Happy Memorial Day. Have a safe and fun holiday!

For May is Better Speech and Hearing Month we have more speech, language, and voice trivia questions.

1. Speech-language pathologists can work in which of the following settings:

A. Schools
B. Armed Forces
C. Hospitals
D. Rehabilitation Facilities
E. All of the above

2. Colin Firth starred in this movie about King George VI, who famously stuttered throughout his life….

_________ _______________ ________________

3. This famous actress/singer suffered an “ill-fated” vocal cord operation and as a result her vocal range is “a fragile alto” now.
(Hint: She starred in “The Sound of Music”)

________________ ________________________

4. Which famous late night talk show host has Bachelor of Arts in speech-language pathology?

A. Jay Leno
B. Jimmy Kimmel
C. Jimmy Fallon
D. David Letterman

5. Boys are 5 times more likely than girls to have autism.
True False

6. About how many children with autism do not speak?

A. 10%
B. 20%
C. 30%
D. 40%

7. Children on the autism spectrum have a marked impairment in the use of nonverbal cues such as eye to eye gaze, facial expression, body posture and gestures to regulate social interaction.
True False

8. How many people have communication disorders in the United States today?

A. 100, 000
B. 10 million
C. 40 million
D. 20 million

8. How many Americans have some degree of hearing loss?

A. 1 million
B. 10 million
C. 20 million
D. 36 million\

10. About how many children have noticeable speech disorders by 1st grade?

A. 1%
B. 2%
C. 5%
D. 4%

11. Poor communication skills can lead to problems in…

A. Participating in classroom instruction
B. Developing and maintaining relationships
C. Understanding classroom instruction
D. All of the above

Here is today’s trivia question. Good luck!

What does the acronym “AAC” stand for?

A. Alternative communication for people who cannot speak through verbal output

B. A television network

C. A language treatment program for children who have difficulty understanding language

D. A cable company

Using Wordless Picture Books at Home

By Maxine E. Van Doren, M.S., CCC-SLP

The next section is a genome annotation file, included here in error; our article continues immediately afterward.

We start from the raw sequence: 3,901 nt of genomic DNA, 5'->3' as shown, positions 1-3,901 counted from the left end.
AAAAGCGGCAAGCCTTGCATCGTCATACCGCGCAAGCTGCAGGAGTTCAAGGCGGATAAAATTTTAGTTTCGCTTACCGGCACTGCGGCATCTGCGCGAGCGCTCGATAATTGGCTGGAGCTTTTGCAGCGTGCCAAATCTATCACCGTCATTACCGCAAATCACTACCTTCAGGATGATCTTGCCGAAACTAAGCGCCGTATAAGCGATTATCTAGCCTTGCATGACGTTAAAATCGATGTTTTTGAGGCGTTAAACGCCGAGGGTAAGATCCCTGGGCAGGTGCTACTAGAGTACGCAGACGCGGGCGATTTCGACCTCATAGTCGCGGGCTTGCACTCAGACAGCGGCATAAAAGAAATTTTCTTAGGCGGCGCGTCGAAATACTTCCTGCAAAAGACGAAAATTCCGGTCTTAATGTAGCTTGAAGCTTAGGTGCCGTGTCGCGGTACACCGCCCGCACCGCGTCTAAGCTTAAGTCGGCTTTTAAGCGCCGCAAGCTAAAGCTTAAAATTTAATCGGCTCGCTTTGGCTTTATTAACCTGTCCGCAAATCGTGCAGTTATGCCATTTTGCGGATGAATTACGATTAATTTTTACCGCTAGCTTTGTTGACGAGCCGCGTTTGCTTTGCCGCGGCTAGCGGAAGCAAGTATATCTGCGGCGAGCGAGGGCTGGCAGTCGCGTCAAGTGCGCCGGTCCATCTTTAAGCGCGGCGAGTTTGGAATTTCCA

Speech-Language Pathologist


Wordless picture books offer a fun, low-demand reading activity with endless possibilities for learning.

While, many clinicians use wordless picture books for treatment and assessment of pediatric speech-language disorders, at home they offer opportunities to create a language rich reading experience and carry-over therapy goals. Despite being wordless, these picture books help develop early literacy and language skills when they are used well.

For example, while telling the story, you can ask your child questions about how characters are feeling, what they think might happen next, or have them tell parts of the story to carry-over language goals; you can also use the books to relate the story to your child’s personal experiences to help them develop personal narrative skills.

Wordless pictures books can also be used to carry-over articulation therapy by having your child tell the story or describe pictures using his or her target sound.

Some of our favorite wordless picture books include the Mercer Mayer’s Frog series (A boy, a dog, and frog; Frog, where are you?; One frog too many, etc), Chalk by Bill Thompson, and Good Dog, Carl by Alexandra Day.

Early Detection of Speech, Language, and Hearing Disorders

Did you know….

Children with communication disorders are more likely to struggle with literacy skills. They often perform poorly in school, have difficulty understanding and expressing language, and have problems reading. These children have trouble reaching their true academic potential due to their speech and language disorders. In addition, these children tend to have issues with frustration and poor self-esteem and may be at risk for depression. Don’t wait and hope your child will outgrow a communication problem. Early detection leads to early treatment. The earlier you get help for your child, the better.

To learn more identifying signs for speech, language, hearing, and voice disorders go to: